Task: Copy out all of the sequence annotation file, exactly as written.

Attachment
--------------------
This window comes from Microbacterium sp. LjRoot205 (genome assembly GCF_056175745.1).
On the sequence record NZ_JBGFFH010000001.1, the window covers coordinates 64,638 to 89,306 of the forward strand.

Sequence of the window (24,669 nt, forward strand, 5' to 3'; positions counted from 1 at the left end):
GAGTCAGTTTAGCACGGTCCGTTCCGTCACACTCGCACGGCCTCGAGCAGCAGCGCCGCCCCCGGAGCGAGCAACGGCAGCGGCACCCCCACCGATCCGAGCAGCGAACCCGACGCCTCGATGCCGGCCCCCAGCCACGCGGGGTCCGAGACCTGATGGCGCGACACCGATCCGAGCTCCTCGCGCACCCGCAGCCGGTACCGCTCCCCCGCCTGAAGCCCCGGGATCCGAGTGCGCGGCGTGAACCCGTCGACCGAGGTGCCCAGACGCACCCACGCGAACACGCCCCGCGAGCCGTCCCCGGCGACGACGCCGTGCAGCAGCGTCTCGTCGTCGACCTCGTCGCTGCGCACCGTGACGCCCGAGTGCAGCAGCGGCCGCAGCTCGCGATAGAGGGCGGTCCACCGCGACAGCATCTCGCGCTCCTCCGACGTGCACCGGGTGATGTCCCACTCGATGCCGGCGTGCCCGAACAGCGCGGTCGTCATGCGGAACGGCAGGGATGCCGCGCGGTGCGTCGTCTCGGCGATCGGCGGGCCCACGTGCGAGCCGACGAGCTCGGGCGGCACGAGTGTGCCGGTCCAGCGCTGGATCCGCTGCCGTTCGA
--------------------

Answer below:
This window comes from Microbacterium sp. LjRoot205 (genome assembly GCF_056175745.1).
On the sequence record NZ_JBGFFH010000001.1, the window covers coordinates 64,638 to 89,306 of the forward strand.

Sequence of the window (24,669 nt, forward strand, 5' to 3'; positions counted from 1 at the left end):
GAGTCAGTTTAGCACGGTCCGTTCCGTCACACTCGCACGGCCTCGAGCAGCAGCGCCGCCCCCGGAGCGAGCAACGGCAGCGGCACCCCCACCGATCCGAGCAGCGAACCCGACGCCTCGATGCCGGCCCCCAGCCACGCGGGGTCCGAGACCTGATGGCGCGACACCGATCCGAGCTCCTCGCGCACCCGCAGCCGGTACCGCTCCCCCGCCTGAAGCCCCGGGATCCGAGTGCGCGGCGTGAACCCGTCGACCGAGGTGCCCAGACGCACCCACGCGAACACGCCCCGCGAGCCGTCCCCGGCGACGACGCCGTGCAGCAGCGTCTCGTCGTCGACCTCGTCGCTGCGCACCGTGACGCCCGAGTGCAGCAGCGGCCGCAGCTCGCGATAGAGGGCGGTCCACCGCGACAGCATCTCGCGCTCCTCCGACGTGCACCGGGTGATGTCCCACTCGATGCCGGCGTGCCCGAACAGCGCGGTCGTCATGCGGAACGGCAGGGATGCCGCGCGGTGCGTCGTCTCGGCGATCGGCGGGCCCACGTGCGAGCCGACGAGCTCGGGCGGCACGAGTGTGCCGGTCCAGCGCTGGATCCGCTGCCGTTCGA